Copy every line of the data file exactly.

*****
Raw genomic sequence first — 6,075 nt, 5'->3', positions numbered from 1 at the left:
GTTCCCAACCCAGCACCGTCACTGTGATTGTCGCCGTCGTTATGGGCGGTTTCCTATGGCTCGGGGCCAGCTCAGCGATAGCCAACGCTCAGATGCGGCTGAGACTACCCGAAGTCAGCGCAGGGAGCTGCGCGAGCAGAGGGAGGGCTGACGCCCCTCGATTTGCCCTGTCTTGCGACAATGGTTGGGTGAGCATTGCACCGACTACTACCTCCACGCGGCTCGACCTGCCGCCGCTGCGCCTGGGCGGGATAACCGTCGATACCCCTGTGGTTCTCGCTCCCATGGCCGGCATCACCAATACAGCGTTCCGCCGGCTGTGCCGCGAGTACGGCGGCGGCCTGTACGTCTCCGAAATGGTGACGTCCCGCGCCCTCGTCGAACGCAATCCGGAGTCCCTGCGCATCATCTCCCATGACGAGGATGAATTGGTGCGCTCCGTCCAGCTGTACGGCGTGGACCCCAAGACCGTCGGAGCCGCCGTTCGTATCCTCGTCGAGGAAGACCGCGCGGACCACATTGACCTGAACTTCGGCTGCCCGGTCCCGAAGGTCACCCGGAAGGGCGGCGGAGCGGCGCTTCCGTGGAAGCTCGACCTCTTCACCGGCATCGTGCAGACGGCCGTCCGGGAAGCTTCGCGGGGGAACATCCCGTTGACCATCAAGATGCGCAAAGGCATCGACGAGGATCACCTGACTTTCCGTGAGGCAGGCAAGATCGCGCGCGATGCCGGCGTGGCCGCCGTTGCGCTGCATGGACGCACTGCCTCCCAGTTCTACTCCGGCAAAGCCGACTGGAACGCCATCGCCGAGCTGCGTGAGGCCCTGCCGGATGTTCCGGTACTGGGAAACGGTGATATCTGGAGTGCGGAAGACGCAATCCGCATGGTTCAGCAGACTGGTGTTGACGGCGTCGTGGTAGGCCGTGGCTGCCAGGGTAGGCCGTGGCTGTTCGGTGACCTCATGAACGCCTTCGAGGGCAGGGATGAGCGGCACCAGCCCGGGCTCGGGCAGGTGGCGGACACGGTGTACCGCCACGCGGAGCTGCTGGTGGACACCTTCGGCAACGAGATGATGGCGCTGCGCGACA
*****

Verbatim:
Raw genomic sequence first — 6,075 nt, 5'->3', positions numbered from 1 at the left:
GTTCCCAACCCAGCACCGTCACTGTGATTGTCGCCGTCGTTATGGGCGGTTTCCTATGGCTCGGGGCCAGCTCAGCGATAGCCAACGCTCAGATGCGGCTGAGACTACCCGAAGTCAGCGCAGGGAGCTGCGCGAGCAGAGGGAGGGCTGACGCCCCTCGATTTGCCCTGTCTTGCGACAATGGTTGGGTGAGCATTGCACCGACTACTACCTCCACGCGGCTCGACCTGCCGCCGCTGCGCCTGGGCGGGATAACCGTCGATACCCCTGTGGTTCTCGCTCCCATGGCCGGCATCACCAATACAGCGTTCCGCCGGCTGTGCCGCGAGTACGGCGGCGGCCTGTACGTCTCCGAAATGGTGACGTCCCGCGCCCTCGTCGAACGCAATCCGGAGTCCCTGCGCATCATCTCCCATGACGAGGATGAATTGGTGCGCTCCGTCCAGCTGTACGGCGTGGACCCCAAGACCGTCGGAGCCGCCGTTCGTATCCTCGTCGAGGAAGACCGCGCGGACCACATTGACCTGAACTTCGGCTGCCCGGTCCCGAAGGTCACCCGGAAGGGCGGCGGAGCGGCGCTTCCGTGGAAGCTCGACCTCTTCACCGGCATCGTGCAGACGGCCGTCCGGGAAGCTTCGCGGGGGAACATCCCGTTGACCATCAAGATGCGCAAAGGCATCGACGAGGATCACCTGACTTTCCGTGAGGCAGGCAAGATCGCGCGCGATGCCGGCGTGGCCGCCGTTGCGCTGCATGGACGCACTGCCTCCCAGTTCTACTCCGGCAAAGCCGACTGGAACGCCATCGCCGAGCTGCGTGAGGCCCTGCCGGATGTTCCGGTACTGGGAAACGGTGATATCTGGAGTGCGGAAGACGCAATCCGCATGGTTCAGCAGACTGGTGTTGACGGCGTCGTGGTAGGCCGTGGCTGCCAGGGTAGGCCGTGGCTGTTCGGTGACCTCATGAACGCCTTCGAGGGCAGGGATGAGCGGCACCAGCCCGGGCTCGGGCAGGTGGCGGACACGGTGTACCGCCACGCGGAGCTGCTGGTGGACACCTTCGGCAACGAGATGATGGCGCTGCGCGACA